We Real Cool

Image: Looking for Soul

My first encounter with the poem “We Real Cool” by the African American writer Gwendolyn Brooks was in 1999. I was a half-formed college student on exchange from a Canadian university to one in the north of England. The campus was adjacent to farmland where sheep and cows roamed—the air reeked of dung during warm weather. The class was American literature, which was taught by a team of British professors, all male. This was my only course with a reading list that wasn’t dominated by dead white men. I chose to take it because there was a section on the Harlem Renaissance and African American writing featuring the work of Brooks, Langston Hughes, Countee Cullen, Jean Toomer, and Amiri Baraka. There was also the amusement factor of viewing America through an English lens.

I was not aware of it then, but in retrospect I desperately needed an entry into literature that did not insist on the idea of a universal experience. I yearned for voices beyond Chaucer, Milton, and Shakespeare. As the writer Junot Diaz has said, “If you want to make a human being a monster, deny them, at the cultural level, any reflection of themselves.” Deep down, I knew I would become inhuman if I failed to find myself—a Chinese Canadian girl, the first child of immigrants from Hong Kong—somewhere in the books I was consuming for my degree. At that time, my sense of self was fractured, body and mind so distant that I seemed affectless when faced with painful events. My essays and fiction also suffered; I didn’t sound like myself, but rather a poor imitation of dead white writers.

The majority of the students in this literature class were from the United Kingdom. There two Americans: one white woman and one black man. As an introduction to African American writing, one of the professors—a younger white man who was known for teaching the Quentin Tarantino film Reservoir Dogs in another class—told us about going on a walk on 125th Street in New York and how Harlem was safe and the people were friendly, as if we believed otherwise. The African American student and I exchanged looks to confirm that this was really happening. Then the prof played the song “Straight Outta Compton” by hip-hop group N.W.A. We were witnessing a well-meaning attempt to be cool that felt vaguely insulting. This may have been the moment when I mastered the art of giving side-eye.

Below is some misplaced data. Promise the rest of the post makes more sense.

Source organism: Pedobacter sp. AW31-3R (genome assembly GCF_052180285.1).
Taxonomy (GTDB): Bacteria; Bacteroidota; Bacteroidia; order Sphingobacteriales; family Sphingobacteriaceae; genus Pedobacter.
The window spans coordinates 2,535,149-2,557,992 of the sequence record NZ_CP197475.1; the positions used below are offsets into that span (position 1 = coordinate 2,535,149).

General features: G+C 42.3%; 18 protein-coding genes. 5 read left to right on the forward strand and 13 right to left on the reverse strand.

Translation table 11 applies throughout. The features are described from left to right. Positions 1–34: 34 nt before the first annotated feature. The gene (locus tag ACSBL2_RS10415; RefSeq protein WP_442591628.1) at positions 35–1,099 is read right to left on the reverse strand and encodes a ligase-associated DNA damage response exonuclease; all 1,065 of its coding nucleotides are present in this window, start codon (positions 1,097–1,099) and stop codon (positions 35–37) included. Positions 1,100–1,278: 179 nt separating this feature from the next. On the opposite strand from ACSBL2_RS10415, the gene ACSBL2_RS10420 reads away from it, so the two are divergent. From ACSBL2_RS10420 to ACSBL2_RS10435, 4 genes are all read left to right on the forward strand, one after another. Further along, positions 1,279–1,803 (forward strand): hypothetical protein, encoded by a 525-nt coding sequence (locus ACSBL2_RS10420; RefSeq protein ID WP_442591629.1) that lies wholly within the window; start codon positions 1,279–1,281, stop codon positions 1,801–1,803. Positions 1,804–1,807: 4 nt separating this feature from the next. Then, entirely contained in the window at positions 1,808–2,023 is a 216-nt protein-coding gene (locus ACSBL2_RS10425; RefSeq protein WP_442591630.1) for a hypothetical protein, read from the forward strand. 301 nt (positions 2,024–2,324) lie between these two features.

Since that American literature class, I’ve thought a lot about one Gwendolyn Brooks biographical detail: as she grew older, she became more militant about black nationalism. I think about often this because as I age, I find myself more becoming more political about my identity. When I returned to Vancouver after those semesters abroad, I took an Asian American literature class. I read books where I saw myself reflected. In my writing, I began to develop my own voice. Four years later, I moved to New York, where I lived on 122nd Street, a short walk from the Magic Johnson Theatres and the Studio Museum in Harlem. My neighbours celebrated Juneteenth, a holiday that was new to me.

Last year in Hong Kong, where I currently reside, I watched Southside with You, a film inspired by the first date between Barack Obama and Michelle Robinson. There’s a scene where Barack recites “We Real Cool” to Michelle as they stand before a painting by the African American artist Ernie Barnes. It’s a magical moment: two clever, beautiful people bonding over art that reflects their cultural history, their humanity. I won’t lie: I cried as I watched this unfold.

 

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